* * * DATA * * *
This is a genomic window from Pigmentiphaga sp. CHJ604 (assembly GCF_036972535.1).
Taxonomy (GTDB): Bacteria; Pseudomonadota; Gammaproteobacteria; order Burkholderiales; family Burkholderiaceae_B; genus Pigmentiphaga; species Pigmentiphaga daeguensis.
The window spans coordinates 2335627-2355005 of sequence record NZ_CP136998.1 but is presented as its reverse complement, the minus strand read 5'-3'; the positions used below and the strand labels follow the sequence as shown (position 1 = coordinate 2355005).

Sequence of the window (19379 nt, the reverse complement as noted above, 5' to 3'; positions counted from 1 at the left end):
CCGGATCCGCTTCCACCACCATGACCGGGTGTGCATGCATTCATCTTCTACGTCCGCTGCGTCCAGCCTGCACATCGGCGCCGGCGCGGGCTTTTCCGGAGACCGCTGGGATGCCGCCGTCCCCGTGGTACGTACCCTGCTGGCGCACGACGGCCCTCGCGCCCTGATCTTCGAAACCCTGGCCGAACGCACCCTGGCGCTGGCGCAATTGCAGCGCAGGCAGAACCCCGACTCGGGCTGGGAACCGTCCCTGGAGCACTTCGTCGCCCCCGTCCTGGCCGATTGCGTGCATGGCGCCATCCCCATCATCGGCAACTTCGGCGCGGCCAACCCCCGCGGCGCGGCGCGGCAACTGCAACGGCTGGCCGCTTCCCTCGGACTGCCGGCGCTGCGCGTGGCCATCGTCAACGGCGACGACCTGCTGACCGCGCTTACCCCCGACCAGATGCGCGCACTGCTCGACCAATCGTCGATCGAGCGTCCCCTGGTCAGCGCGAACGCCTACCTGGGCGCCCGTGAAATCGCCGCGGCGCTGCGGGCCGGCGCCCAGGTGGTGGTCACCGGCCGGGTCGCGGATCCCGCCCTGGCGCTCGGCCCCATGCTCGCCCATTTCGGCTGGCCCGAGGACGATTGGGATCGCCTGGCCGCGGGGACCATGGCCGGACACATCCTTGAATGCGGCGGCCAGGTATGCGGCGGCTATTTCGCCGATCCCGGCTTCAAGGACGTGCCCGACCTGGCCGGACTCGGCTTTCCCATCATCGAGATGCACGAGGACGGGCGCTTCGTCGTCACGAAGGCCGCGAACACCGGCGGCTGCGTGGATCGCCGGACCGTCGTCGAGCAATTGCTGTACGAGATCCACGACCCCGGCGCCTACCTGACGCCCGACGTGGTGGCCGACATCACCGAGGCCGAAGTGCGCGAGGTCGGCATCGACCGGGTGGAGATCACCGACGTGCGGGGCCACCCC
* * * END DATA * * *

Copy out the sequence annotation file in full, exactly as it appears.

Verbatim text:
This is a genomic window from Pigmentiphaga sp. CHJ604 (assembly GCF_036972535.1).
Taxonomy (GTDB): Bacteria; Pseudomonadota; Gammaproteobacteria; order Burkholderiales; family Burkholderiaceae_B; genus Pigmentiphaga; species Pigmentiphaga daeguensis.
The window spans coordinates 2335627-2355005 of sequence record NZ_CP136998.1 but is presented as its reverse complement, the minus strand read 5'-3'; the positions used below and the strand labels follow the sequence as shown (position 1 = coordinate 2355005).

Sequence of the window (19379 nt, the reverse complement as noted above, 5' to 3'; positions counted from 1 at the left end):
CCGGATCCGCTTCCACCACCATGACCGGGTGTGCATGCATTCATCTTCTACGTCCGCTGCGTCCAGCCTGCACATCGGCGCCGGCGCGGGCTTTTCCGGAGACCGCTGGGATGCCGCCGTCCCCGTGGTACGTACCCTGCTGGCGCACGACGGCCCTCGCGCCCTGATCTTCGAAACCCTGGCCGAACGCACCCTGGCGCTGGCGCAATTGCAGCGCAGGCAGAACCCCGACTCGGGCTGGGAACCGTCCCTGGAGCACTTCGTCGCCCCCGTCCTGGCCGATTGCGTGCATGGCGCCATCCCCATCATCGGCAACTTCGGCGCGGCCAACCCCCGCGGCGCGGCGCGGCAACTGCAACGGCTGGCCGCTTCCCTCGGACTGCCGGCGCTGCGCGTGGCCATCGTCAACGGCGACGACCTGCTGACCGCGCTTACCCCCGACCAGATGCGCGCACTGCTCGACCAATCGTCGATCGAGCGTCCCCTGGTCAGCGCGAACGCCTACCTGGGCGCCCGTGAAATCGCCGCGGCGCTGCGGGCCGGCGCCCAGGTGGTGGTCACCGGCCGGGTCGCGGATCCCGCCCTGGCGCTCGGCCCCATGCTCGCCCATTTCGGCTGGCCCGAGGACGATTGGGATCGCCTGGCCGCGGGGACCATGGCCGGACACATCCTTGAATGCGGCGGCCAGGTATGCGGCGGCTATTTCGCCGATCCCGGCTTCAAGGACGTGCCCGACCTGGCCGGACTCGGCTTTCCCATCATCGAGATGCACGAGGACGGGCGCTTCGTCGTCACGAAGGCCGCGAACACCGGCGGCTGCGTGGATCGCCGGACCGTCGTCGAGCAATTGCTGTACGAGATCCACGACCCCGGCGCCTACCTGACGCCCGACGTGGTGGCCGACATCACCGAGGCCGAAGTGCGCGAGGTCGGCATCGACCGGGTGGAGATCACCGACGTGCGGGGCCACCCC